Wednesday, August 14, 2013

Blood Shot – review

Director: Dietrich Johnston

Release date: 2013

Contains spoilers

One thing I have discovered in the years I have been writing this blog is that you really have to keep your eye out. Blood Shot has been on my radar for a while but its limited release (to the date of this review) almost slipped under that radar as it was in Thailand only. The magic of e-bay, of course, knows no cultural bounds.

Now, I didn't know what to expect from a film where the lead vampire, unnamed through the film and played by Michael Bailey Smith, looks as he does. A pasty grey, balding creature with bat like ears we are firmly in a Nosferatu type territory. Yet he is a hit man for the US Government. This was about all I knew before watching the film, that and there were some fairly interesting names tied in with the production.

the terrorists are led by Bob
We begin with a lament from a cop, Rip (Brennan Elliott), over a picture of a girl and the fact that he knows that evil is out there. Elsewhere a terrorist cell prepares weapons; the cell commander watches TV and, after showing a film of a beheading (not in full gory detail), the channel cuts to an Arab – there is an on-running joke in film about the length of his name and it being shortened to Bob (Brad Dourif, I, Desire & Vlad) – who talks about the will of Allah. He is the leader of the terrorist network. Now, wait a second, you might think… Brad Dourif – an Arab… yes he is browned up, chews the scenery like a pro and it is all a little un-PC but… it blooming works and the irreverence in the film is an aspect that goes a long way to making it successful.

Lance Henriksen as Sam
Rip sees a shadow flitting across the night sky and gives chase. After seeing the terrorists make a deal with a drug pusher we flashback to the vampire being given his orders by Government middleman Sam (Lance Henriksen, Near Dark, Vampires: Out for Blood & Monster Brawl). The vampire has been sent after the cell, his orders are to take the commander of the cell out and leave no witnesses. Later we discover that the activities of this Government hitman/vampire are authorised by the President (a cameo by Christopher Lambert, Metamorphosis).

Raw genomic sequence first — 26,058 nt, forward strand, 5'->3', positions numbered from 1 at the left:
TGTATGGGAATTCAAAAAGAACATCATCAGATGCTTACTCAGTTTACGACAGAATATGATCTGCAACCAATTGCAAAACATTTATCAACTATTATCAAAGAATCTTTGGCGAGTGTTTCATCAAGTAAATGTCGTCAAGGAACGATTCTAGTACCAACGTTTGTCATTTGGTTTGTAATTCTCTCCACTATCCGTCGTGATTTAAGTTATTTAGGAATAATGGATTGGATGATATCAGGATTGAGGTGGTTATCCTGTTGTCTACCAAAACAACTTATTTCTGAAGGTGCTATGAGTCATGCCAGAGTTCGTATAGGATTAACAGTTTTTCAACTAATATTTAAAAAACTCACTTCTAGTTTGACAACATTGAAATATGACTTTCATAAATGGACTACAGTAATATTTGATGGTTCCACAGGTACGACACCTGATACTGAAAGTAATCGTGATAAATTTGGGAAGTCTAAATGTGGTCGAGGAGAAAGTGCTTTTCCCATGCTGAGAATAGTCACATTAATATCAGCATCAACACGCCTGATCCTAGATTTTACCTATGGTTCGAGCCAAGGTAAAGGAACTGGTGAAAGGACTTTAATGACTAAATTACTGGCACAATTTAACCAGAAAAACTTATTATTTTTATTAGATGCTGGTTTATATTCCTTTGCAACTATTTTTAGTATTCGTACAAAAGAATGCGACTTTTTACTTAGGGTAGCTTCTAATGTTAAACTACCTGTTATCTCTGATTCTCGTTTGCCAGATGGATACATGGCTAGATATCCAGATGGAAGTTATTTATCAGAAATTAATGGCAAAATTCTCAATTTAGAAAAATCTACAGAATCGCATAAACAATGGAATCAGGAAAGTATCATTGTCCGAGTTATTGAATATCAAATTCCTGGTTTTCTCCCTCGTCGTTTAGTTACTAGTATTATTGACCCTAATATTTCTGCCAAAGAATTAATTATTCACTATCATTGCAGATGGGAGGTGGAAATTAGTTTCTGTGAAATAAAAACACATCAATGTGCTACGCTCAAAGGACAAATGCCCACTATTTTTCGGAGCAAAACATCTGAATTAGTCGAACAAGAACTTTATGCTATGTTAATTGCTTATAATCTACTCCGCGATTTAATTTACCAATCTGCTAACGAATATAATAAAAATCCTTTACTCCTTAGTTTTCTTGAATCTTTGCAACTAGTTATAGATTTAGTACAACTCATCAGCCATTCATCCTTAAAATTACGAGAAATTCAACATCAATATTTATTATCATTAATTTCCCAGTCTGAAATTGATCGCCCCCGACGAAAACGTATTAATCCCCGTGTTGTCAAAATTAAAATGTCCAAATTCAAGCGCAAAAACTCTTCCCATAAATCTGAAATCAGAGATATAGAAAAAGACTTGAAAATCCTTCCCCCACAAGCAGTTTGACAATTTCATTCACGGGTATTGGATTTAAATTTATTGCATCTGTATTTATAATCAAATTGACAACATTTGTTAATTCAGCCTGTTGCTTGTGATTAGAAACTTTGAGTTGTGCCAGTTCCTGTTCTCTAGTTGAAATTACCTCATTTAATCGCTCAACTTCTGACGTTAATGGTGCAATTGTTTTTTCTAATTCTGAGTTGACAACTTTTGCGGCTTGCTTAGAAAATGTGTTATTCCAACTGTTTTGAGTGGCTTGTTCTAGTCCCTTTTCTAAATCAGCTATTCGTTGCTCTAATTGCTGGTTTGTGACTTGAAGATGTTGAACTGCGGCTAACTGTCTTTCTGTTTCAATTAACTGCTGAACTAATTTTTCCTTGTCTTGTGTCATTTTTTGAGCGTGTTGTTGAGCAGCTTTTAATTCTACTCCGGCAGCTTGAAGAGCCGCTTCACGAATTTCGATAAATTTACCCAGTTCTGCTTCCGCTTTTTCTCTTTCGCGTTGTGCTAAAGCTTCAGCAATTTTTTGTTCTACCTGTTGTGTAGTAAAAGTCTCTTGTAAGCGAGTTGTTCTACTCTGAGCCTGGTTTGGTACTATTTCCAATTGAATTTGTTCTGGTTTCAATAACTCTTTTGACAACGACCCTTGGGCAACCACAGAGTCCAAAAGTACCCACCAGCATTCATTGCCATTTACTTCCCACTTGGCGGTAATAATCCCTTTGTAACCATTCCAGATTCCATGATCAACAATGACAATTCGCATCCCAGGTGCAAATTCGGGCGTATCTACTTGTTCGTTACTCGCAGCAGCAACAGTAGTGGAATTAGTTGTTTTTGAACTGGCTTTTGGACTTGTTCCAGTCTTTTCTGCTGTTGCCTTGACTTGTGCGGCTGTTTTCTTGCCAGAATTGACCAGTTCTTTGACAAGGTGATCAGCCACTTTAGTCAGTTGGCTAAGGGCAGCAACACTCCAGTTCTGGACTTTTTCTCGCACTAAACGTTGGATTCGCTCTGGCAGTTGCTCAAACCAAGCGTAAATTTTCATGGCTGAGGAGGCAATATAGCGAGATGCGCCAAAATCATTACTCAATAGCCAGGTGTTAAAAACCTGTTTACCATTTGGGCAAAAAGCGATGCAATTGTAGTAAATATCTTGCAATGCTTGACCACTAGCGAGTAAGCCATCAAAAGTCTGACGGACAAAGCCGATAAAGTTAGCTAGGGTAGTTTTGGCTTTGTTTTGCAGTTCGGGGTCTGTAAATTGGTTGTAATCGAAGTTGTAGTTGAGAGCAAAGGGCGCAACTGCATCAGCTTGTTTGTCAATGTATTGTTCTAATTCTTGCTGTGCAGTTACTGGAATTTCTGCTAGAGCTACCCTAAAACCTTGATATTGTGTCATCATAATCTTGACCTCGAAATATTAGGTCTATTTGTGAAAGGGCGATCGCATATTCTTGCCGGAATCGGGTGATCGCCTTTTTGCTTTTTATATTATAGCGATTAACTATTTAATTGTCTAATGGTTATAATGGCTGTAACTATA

bullets, no problem
The stage is set, therefore, for the vampire to take out the terrorists and then be confronted by Rip. The terrorist commander asks to be bitten before being killed (the terrorists are instructed to ask this of the killer as they suspect what he is). The fight between Rip and the vampire seems odd because the vampire is rather reluctant to kill him but more than happy to fight. As the film progresses Rip uses (unsuccessfully) a variety of killing methods and so we discover that silver bullets sting but holy water only gets the vampire wet. This is strange because Rip’s cross causes the vampire’s eyes to smoke when he sees it and he clearly is in pain. The effect of the cross is put down to his body being possessed by thousands of demons and he mentions his daily fight against their influence. A bite turns and so we discover that the vampire kills a bad guy first and then feeds.

the djinn
I have to mention the fact that there is a djinn in the film, released from its prison of a ram’s skull with the aid of virgin’s blood. The way this interacts with the vampire is interesting (to say the least) but a spoiler too far I’m afraid. The general storyline of the film is based around a terrorist plot to release a dirty nuke in LA, the vampire’s attempt to stop the plot and, of course, Rip gets drawn in and has to work with the vampire. What we have then is a buddy cop movie – but rather than two cops it is a vampire hunter/cop and vampire/CIA hitman. The interaction between the two is fantastic – both when fighting and when buddying up – and this, as well as the irreverence I mentioned earlier, makes the film so enjoyable.

Brennan Elliott as Rip
The film never takes itself overly seriously. A coffin in a crypt is used as a travel tube down to the CIA rendezvous point. There are a couple of gore scenes late on in the film that look sfx ropey but I get the impression that they are meant to. It’s just another layer of the irreverence within the film. The film was amusing, well played and a worthy edition to the genre. 7 out of 10.

The imdb page is here.

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